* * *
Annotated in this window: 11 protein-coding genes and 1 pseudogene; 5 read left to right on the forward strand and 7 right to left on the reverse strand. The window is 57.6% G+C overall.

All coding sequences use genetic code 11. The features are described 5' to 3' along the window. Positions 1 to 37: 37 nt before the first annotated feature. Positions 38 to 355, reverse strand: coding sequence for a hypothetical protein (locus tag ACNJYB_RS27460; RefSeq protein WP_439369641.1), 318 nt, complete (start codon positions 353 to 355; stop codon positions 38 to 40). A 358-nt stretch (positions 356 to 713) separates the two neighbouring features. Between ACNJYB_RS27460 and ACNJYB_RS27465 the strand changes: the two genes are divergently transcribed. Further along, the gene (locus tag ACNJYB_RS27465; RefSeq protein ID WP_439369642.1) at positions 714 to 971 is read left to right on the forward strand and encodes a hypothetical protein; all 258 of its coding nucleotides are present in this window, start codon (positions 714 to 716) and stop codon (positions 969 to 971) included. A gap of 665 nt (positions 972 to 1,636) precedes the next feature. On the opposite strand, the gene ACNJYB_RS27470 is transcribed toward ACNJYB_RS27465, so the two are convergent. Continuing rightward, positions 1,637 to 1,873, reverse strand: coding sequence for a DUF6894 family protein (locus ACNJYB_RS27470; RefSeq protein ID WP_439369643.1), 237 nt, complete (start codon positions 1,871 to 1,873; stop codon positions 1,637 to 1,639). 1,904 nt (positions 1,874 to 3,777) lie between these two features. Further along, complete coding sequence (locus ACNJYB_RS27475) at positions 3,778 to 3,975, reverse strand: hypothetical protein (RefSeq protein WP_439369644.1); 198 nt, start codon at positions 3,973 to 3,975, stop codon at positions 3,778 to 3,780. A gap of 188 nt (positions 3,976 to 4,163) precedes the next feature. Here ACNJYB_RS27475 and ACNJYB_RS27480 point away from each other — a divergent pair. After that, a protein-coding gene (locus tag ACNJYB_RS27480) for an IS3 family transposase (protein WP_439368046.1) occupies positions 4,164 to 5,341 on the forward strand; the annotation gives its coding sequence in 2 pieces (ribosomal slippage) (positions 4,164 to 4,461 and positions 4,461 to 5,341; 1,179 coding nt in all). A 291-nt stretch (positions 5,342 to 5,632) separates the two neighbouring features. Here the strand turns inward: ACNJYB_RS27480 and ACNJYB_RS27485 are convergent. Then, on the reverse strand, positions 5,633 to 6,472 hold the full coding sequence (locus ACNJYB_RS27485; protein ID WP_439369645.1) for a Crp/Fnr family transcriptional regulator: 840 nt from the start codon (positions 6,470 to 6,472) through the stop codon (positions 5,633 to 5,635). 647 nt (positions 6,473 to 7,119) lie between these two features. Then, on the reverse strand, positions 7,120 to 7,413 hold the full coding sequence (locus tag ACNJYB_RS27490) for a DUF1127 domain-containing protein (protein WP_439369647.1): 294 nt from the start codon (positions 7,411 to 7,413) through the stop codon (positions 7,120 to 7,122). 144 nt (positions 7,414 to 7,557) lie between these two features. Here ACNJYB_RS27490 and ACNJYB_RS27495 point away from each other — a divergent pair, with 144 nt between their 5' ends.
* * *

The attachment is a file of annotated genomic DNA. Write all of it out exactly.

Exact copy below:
Annotated in this window: 11 protein-coding genes and 1 pseudogene; 5 read left to right on the forward strand and 7 right to left on the reverse strand. The window is 57.6% G+C overall.

All coding sequences use genetic code 11. The features are described 5' to 3' along the window. Positions 1 to 37: 37 nt before the first annotated feature. Positions 38 to 355, reverse strand: coding sequence for a hypothetical protein (locus tag ACNJYB_RS27460; RefSeq protein WP_439369641.1), 318 nt, complete (start codon positions 353 to 355; stop codon positions 38 to 40). A 358-nt stretch (positions 356 to 713) separates the two neighbouring features. Between ACNJYB_RS27460 and ACNJYB_RS27465 the strand changes: the two genes are divergently transcribed. Further along, the gene (locus tag ACNJYB_RS27465; RefSeq protein ID WP_439369642.1) at positions 714 to 971 is read left to right on the forward strand and encodes a hypothetical protein; all 258 of its coding nucleotides are present in this window, start codon (positions 714 to 716) and stop codon (positions 969 to 971) included. A gap of 665 nt (positions 972 to 1,636) precedes the next feature. On the opposite strand, the gene ACNJYB_RS27470 is transcribed toward ACNJYB_RS27465, so the two are convergent. Continuing rightward, positions 1,637 to 1,873, reverse strand: coding sequence for a DUF6894 family protein (locus ACNJYB_RS27470; RefSeq protein ID WP_439369643.1), 237 nt, complete (start codon positions 1,871 to 1,873; stop codon positions 1,637 to 1,639). 1,904 nt (positions 1,874 to 3,777) lie between these two features. Further along, complete coding sequence (locus ACNJYB_RS27475) at positions 3,778 to 3,975, reverse strand: hypothetical protein (RefSeq protein WP_439369644.1); 198 nt, start codon at positions 3,973 to 3,975, stop codon at positions 3,778 to 3,780. A gap of 188 nt (positions 3,976 to 4,163) precedes the next feature. Here ACNJYB_RS27475 and ACNJYB_RS27480 point away from each other — a divergent pair. After that, a protein-coding gene (locus tag ACNJYB_RS27480) for an IS3 family transposase (protein WP_439368046.1) occupies positions 4,164 to 5,341 on the forward strand; the annotation gives its coding sequence in 2 pieces (ribosomal slippage) (positions 4,164 to 4,461 and positions 4,461 to 5,341; 1,179 coding nt in all). A 291-nt stretch (positions 5,342 to 5,632) separates the two neighbouring features. Here the strand turns inward: ACNJYB_RS27480 and ACNJYB_RS27485 are convergent. Then, on the reverse strand, positions 5,633 to 6,472 hold the full coding sequence (locus ACNJYB_RS27485; protein ID WP_439369645.1) for a Crp/Fnr family transcriptional regulator: 840 nt from the start codon (positions 6,470 to 6,472) through the stop codon (positions 5,633 to 5,635). 647 nt (positions 6,473 to 7,119) lie between these two features. Then, on the reverse strand, positions 7,120 to 7,413 hold the full coding sequence (locus tag ACNJYB_RS27490) for a DUF1127 domain-containing protein (protein WP_439369647.1): 294 nt from the start codon (positions 7,411 to 7,413) through the stop codon (positions 7,120 to 7,122). 144 nt (positions 7,414 to 7,557) lie between these two features. Here ACNJYB_RS27490 and ACNJYB_RS27495 point away from each other — a divergent pair, with 144 nt between their 5' ends.